Improving health care quality and safety: the role of collective learning

DSpace/Manakin Repository

Improving health care quality and safety: the role of collective learning

Citable link to this page


Title: Improving health care quality and safety: the role of collective learning
Author: Singer, Sara J; Benzer, Justin K; Hamdan, Sami U

Note: Order does not necessarily reflect citation order of authors.

Citation: Singer, Sara J, Justin K Benzer, and Sami U Hamdan. 2015. “Improving health care quality and safety: the role of collective learning.” Journal of Healthcare Leadership 7 (1): 91-107. doi:10.2147/JHL.S70115.
Full Text & Related Files:
Abstract: Despite decades of effort to improve quality and safety in health care, this goal feels increasingly elusive. Successful examples of improvement are infrequently replicated. This scoping review synthesizes 76 empirical or conceptual studies (out of 1208 originally screened) addressing learning in quality or safety improvement, that were published in selected health care and management journals between January 2000 and December 2014 to deepen understanding of the role that collective learning plays in quality and safety improvement. We categorize learning activities using a theoretical model that shows how leadership and environmental factors support collective learning processes and practices, and in turn team and organizational improvement outcomes. By focusing on quality and safety improvement, our review elaborates the premise of learning theory that leadership, environment, and processes combine to create conditions that promote learning. Specifically, we found that learning for quality and safety improvement includes experimentation (including deliberate experimentation, improvisation, learning from failures, exploration, and exploitation), internal and external knowledge acquisition, performance monitoring and comparison, and training. Supportive learning environments are characterized by team characteristics like psychological safety, appreciation of differences, openness to new ideas social motivation, and team autonomy; team contextual factors including learning resources like time for reflection, access to knowledge, organizational capabilities; incentives; and organizational culture, strategy, and structure; and external environmental factors including institutional pressures, environmental dynamism and competitiveness and learning collaboratives. Lastly learning in the context of quality and safety improvement requires leadership that reinforces learning through actions and behaviors that affect people, such as coaching and trust building, and through influencing contextual factors, including providing resources, developing culture, and taking strategic actions that support improvement. Our review highlights the importance of leadership in both promoting a supportive learning environment and implementing learning processes.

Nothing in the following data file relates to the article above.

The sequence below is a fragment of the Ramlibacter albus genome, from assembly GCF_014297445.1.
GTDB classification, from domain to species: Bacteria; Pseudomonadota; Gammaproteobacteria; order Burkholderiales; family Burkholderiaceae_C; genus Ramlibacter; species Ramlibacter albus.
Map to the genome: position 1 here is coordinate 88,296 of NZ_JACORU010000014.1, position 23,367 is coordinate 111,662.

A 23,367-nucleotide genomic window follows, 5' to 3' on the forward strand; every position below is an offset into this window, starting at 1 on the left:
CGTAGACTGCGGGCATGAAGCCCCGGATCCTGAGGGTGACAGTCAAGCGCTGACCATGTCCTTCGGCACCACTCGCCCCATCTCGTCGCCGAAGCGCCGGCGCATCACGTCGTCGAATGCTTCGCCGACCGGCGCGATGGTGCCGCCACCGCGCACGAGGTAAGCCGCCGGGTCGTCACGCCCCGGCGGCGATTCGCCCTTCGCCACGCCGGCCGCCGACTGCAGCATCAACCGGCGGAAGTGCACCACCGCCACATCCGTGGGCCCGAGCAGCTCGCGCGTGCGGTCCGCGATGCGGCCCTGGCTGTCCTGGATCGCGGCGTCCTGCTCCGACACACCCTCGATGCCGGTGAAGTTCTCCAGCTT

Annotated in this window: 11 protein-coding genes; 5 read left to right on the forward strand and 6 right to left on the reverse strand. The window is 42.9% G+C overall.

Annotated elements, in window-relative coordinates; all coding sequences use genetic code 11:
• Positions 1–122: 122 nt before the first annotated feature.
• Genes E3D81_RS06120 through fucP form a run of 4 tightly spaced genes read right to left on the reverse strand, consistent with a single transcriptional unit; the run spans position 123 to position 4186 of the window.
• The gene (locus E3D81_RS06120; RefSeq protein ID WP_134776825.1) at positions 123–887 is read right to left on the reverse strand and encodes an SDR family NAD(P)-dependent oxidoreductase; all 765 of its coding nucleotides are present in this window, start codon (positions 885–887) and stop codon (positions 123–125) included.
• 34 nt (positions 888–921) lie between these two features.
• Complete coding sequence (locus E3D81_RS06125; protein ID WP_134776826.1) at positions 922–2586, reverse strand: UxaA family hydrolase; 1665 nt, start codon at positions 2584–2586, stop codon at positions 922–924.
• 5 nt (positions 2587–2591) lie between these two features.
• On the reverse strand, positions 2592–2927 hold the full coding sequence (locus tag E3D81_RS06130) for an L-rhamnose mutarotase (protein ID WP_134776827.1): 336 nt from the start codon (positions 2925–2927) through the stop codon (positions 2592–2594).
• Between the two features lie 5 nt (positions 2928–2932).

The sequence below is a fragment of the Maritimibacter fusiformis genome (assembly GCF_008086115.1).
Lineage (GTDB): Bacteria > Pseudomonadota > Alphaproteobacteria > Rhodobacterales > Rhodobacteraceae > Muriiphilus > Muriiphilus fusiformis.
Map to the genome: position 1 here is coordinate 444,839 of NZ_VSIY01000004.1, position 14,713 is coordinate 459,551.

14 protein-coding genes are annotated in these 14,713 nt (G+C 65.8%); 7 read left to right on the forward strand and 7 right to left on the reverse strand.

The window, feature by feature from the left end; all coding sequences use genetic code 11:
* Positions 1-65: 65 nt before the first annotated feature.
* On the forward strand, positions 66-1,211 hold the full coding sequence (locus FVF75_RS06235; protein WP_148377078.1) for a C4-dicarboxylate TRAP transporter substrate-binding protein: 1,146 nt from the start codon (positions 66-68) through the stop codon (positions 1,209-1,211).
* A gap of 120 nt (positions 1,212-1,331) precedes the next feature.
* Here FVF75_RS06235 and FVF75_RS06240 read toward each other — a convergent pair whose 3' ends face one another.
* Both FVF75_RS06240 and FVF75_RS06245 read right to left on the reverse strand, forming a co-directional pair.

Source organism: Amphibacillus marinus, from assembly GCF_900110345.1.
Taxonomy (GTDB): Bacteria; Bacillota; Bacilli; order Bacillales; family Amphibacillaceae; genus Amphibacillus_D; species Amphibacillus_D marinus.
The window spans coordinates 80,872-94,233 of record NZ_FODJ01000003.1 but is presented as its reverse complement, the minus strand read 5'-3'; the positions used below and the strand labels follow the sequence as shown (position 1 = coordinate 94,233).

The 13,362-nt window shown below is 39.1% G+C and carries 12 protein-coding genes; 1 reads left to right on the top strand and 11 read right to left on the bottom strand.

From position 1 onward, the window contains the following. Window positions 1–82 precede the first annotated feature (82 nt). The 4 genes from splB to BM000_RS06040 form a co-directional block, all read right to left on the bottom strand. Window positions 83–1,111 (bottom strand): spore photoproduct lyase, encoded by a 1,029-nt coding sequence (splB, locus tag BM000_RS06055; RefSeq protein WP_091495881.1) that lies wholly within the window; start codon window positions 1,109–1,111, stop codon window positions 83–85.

Published Version: doi:10.2147/JHL.S70115
Other Sources:
Terms of Use: This article is made available under the terms and conditions applicable to Other Posted Material, as set forth at
Citable link to this page:
Downloads of this work:

Show full Dublin Core record

This item appears in the following Collection(s)


Search DASH

Advanced Search